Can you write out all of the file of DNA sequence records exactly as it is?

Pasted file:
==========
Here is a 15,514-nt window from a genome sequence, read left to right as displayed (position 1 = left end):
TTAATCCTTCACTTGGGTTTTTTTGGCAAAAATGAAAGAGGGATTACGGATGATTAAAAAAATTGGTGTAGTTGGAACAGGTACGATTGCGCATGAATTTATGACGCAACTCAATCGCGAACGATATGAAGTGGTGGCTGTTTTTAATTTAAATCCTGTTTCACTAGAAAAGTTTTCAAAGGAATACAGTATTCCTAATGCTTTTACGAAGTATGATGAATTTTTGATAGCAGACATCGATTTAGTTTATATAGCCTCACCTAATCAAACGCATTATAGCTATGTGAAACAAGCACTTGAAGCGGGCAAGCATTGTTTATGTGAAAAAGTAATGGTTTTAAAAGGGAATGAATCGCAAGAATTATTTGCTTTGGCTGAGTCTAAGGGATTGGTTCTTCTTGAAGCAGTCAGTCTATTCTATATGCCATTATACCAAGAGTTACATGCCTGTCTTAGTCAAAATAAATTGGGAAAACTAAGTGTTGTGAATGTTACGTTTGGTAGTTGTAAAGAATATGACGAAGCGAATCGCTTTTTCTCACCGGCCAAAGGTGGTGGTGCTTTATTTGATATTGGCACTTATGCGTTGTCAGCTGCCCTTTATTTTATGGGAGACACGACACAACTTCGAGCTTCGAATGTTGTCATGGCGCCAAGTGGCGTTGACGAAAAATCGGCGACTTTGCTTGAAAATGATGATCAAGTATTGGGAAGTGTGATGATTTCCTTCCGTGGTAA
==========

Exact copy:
Here is a 15,514-nt window from a genome sequence, read left to right as displayed (position 1 = left end):
TTAATCCTTCACTTGGGTTTTTTTGGCAAAAATGAAAGAGGGATTACGGATGATTAAAAAAATTGGTGTAGTTGGAACAGGTACGATTGCGCATGAATTTATGACGCAACTCAATCGCGAACGATATGAAGTGGTGGCTGTTTTTAATTTAAATCCTGTTTCACTAGAAAAGTTTTCAAAGGAATACAGTATTCCTAATGCTTTTACGAAGTATGATGAATTTTTGATAGCAGACATCGATTTAGTTTATATAGCCTCACCTAATCAAACGCATTATAGCTATGTGAAACAAGCACTTGAAGCGGGCAAGCATTGTTTATGTGAAAAAGTAATGGTTTTAAAAGGGAATGAATCGCAAGAATTATTTGCTTTGGCTGAGTCTAAGGGATTGGTTCTTCTTGAAGCAGTCAGTCTATTCTATATGCCATTATACCAAGAGTTACATGCCTGTCTTAGTCAAAATAAATTGGGAAAACTAAGTGTTGTGAATGTTACGTTTGGTAGTTGTAAAGAATATGACGAAGCGAATCGCTTTTTCTCACCGGCCAAAGGTGGTGGTGCTTTATTTGATATTGGCACTTATGCGTTGTCAGCTGCCCTTTATTTTATGGGAGACACGACACAACTTCGAGCTTCGAATGTTGTCATGGCGCCAAGTGGCGTTGACGAAAAATCGGCGACTTTGCTTGAAAATGATGATCAAGTATTGGGAAGTGTGATGATTTCCTTCCGTGGTAA